eProcurement firm Proactis responds to shareholder criticism and brings in new clients

You may remember the excitement recently when Isis Equity Partners, the private equity firm who are a major shareholder (26%) in Proactis, the eProcurement provider of both P2P and eSourcing solutions, issued a statement challenging the Proactis strategy. Isis said they wanted the firm to explore means of releasing more shareholder value – perhaps through acquisitions or even selling the business.

So given this, I caught up recently with Rod Jones, the Proactis CEO, for a chat.

He’s clearly annoyed with the Isis action and points out that no other shareholder supported the Isis statement. He says Proactis have a clear strategy and have shared that with Isis, and they’re half way though execution of a five-year plan. He questions whether Isis really understand some aspects of the Proactis business – for instance, that the move away from traditional software licensing to an annual fee subscription, and a “cloud” based model, means a short term hit to what you can report in terms of annual revenue.

That’s true enough, and it may be that 2012 was the tipping point year for the firm in terms of that change, in which case the future will look brighter.  Arguably the SaaS model,  once established, can bring greater certainty of revenue over a longer period of time.  (And we made a similar comment with respect to Basware the other day; there is a transition as software firms switch business models and that is evident in their financials).

Jones also pointed out the continuing positive analyst ratings of the Proactis software – a recent report from Cap Gemini putting them right up with the best in class. (We would suggest caution around the soundness of that Cap survey, but to be fair Proactis generally comes out reasonably well in analyst reviews).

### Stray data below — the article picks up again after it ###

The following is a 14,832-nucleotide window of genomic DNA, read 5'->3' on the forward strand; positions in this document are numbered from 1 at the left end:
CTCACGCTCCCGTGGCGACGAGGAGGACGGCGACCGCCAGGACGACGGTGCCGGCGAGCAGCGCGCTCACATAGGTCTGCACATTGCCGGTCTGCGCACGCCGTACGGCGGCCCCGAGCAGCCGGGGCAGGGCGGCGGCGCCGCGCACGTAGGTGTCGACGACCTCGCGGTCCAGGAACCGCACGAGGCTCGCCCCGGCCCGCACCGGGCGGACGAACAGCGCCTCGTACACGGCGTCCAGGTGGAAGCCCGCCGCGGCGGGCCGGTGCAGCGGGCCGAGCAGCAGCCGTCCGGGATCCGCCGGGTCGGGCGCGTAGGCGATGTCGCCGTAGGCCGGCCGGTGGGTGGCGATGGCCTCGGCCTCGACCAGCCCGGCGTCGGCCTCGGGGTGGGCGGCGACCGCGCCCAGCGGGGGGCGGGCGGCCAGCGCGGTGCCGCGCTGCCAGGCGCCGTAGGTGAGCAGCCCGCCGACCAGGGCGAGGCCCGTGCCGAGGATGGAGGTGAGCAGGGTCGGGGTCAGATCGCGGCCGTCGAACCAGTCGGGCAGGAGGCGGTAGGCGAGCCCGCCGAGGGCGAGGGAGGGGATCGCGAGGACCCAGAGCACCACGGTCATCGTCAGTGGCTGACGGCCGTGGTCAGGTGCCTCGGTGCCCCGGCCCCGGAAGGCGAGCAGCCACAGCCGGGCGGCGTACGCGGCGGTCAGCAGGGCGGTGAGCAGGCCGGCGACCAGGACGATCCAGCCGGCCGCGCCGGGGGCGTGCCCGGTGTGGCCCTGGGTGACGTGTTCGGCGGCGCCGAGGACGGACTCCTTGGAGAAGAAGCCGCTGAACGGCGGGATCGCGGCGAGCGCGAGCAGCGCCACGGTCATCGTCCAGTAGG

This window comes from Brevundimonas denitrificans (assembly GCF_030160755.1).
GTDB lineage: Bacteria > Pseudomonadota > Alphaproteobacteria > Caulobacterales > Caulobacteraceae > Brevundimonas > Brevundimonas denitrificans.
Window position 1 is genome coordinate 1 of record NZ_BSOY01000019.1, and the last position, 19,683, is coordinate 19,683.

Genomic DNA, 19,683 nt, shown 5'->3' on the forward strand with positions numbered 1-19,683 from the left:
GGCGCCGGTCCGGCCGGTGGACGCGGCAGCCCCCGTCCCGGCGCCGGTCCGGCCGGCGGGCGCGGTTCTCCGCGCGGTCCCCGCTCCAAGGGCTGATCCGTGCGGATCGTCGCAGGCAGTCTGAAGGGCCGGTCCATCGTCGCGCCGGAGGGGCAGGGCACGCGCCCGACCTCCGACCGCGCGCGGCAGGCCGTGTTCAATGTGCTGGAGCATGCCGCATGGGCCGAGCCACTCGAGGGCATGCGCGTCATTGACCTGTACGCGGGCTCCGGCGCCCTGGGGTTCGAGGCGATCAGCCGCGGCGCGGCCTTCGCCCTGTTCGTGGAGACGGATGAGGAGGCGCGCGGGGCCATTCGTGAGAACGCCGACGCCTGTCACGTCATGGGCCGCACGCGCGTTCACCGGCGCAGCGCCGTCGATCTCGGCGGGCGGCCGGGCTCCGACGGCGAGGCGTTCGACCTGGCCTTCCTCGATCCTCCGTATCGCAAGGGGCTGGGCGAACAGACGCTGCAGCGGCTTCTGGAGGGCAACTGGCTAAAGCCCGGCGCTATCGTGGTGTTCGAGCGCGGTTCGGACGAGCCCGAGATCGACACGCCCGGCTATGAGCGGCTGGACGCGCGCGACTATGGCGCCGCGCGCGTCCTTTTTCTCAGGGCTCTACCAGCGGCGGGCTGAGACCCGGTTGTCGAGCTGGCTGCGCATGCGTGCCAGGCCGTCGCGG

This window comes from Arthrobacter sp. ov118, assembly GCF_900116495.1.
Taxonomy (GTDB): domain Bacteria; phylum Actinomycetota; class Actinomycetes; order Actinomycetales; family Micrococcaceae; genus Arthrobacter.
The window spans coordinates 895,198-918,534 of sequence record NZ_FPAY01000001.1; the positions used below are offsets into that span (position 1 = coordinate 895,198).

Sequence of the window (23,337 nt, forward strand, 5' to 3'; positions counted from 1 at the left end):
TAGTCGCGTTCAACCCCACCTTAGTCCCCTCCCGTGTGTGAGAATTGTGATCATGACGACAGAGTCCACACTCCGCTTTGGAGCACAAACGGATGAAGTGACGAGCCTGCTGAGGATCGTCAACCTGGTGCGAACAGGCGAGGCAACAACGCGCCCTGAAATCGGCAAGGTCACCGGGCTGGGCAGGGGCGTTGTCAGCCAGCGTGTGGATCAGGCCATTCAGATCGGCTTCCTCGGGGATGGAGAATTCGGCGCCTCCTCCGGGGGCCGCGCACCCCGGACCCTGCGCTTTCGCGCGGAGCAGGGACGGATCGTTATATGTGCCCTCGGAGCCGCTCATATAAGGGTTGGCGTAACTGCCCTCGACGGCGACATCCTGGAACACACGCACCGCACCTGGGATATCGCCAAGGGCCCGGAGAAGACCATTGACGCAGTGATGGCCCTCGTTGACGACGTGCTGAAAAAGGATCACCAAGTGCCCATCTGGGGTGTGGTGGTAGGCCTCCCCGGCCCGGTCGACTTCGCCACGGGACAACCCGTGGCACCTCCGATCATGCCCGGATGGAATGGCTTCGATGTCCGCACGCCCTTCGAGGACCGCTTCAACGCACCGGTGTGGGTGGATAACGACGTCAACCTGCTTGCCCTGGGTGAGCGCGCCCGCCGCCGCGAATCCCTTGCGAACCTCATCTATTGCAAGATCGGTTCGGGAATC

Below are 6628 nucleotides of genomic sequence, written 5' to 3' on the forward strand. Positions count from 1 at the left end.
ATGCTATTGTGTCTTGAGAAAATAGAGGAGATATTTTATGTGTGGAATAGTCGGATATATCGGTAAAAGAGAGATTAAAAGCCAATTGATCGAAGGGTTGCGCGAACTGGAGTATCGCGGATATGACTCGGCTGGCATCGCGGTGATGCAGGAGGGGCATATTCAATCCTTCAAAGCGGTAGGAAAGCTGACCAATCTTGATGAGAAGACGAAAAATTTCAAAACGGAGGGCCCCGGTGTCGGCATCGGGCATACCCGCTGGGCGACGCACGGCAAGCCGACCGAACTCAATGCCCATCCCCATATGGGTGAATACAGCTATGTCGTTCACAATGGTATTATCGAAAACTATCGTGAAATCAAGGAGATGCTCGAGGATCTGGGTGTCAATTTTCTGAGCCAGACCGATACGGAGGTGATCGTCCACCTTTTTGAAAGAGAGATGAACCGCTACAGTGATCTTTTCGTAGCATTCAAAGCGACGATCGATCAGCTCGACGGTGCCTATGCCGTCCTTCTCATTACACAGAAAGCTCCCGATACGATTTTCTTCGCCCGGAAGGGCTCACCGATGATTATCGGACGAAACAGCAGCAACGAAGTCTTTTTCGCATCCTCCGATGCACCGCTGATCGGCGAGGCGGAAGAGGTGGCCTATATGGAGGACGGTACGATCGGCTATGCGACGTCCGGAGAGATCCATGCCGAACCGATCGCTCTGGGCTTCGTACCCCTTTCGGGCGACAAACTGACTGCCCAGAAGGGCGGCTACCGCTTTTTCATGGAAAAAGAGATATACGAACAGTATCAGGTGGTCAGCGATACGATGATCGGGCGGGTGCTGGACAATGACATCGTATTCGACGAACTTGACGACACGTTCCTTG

Anyway, there are strong developments in non-UK countries, with progress in the Middle East and the US. Proactis is using partners in other countries, and developing relationships with BPO providers – such as Tata Consulting Services who have signed up to use the product where they deliver procurement BPO.  “The product is truly multi-currency, and multi-national” as Jones points out.

And contract wins are continuing in a steady stream – one of the most recent examples being the Government of Barbados, with an agreement for Proactis “to deliver its full range of Spend Control and eProcurement software solutions as part of a modernisation project of the Barbados National Procurement System”.

I’d certainly be happy to go out there to help with that implementation.. very reasonable day rates...

There is an attitude of some caution in the Proactis approach perhaps, which (without wishing to stereotype here too much) perhaps plays to their Yorkshire heritage, in terms of a dis-inclination to take too many risks and go for faster growth, a la Coupa for instance. Anyway, the views of Isis certainly shouldn’t get potential Proactis customers too concerned – the firm appears to be in decent financial shape and seems to be on an upswing of financial performance which is reassuring, even if the pace isn’t what Isis feel it could or should be.

So the fundamental test for potential clients should remain – does the product (and services around it)  best meet your specific needs?

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